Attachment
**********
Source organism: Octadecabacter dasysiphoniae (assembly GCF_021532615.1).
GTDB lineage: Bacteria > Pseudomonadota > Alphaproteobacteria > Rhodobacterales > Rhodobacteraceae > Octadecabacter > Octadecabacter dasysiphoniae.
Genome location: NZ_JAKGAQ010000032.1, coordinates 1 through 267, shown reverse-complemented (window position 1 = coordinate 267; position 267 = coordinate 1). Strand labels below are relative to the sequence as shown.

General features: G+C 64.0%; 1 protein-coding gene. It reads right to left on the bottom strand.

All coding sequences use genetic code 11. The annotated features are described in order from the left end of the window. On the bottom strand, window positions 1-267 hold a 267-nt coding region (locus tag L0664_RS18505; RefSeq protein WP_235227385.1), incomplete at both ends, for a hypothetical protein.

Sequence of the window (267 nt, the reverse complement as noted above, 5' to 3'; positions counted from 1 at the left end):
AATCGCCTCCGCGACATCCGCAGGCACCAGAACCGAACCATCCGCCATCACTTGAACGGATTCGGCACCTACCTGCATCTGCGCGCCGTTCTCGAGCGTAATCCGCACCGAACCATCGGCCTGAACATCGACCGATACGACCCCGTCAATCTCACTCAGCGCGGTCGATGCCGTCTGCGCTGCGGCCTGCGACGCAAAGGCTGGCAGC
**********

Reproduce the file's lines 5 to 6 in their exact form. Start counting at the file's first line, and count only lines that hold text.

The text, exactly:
All coding sequences use genetic code 11. The annotated features are described in order from the left end of the window. On the bottom strand, window positions 1-267 hold a 267-nt coding region (locus tag L0664_RS18505; RefSeq protein WP_235227385.1), incomplete at both ends, for a hypothetical protein.

Sequence of the window (267 nt, the reverse complement as noted above, 5' to 3'; positions counted from 1 at the left end):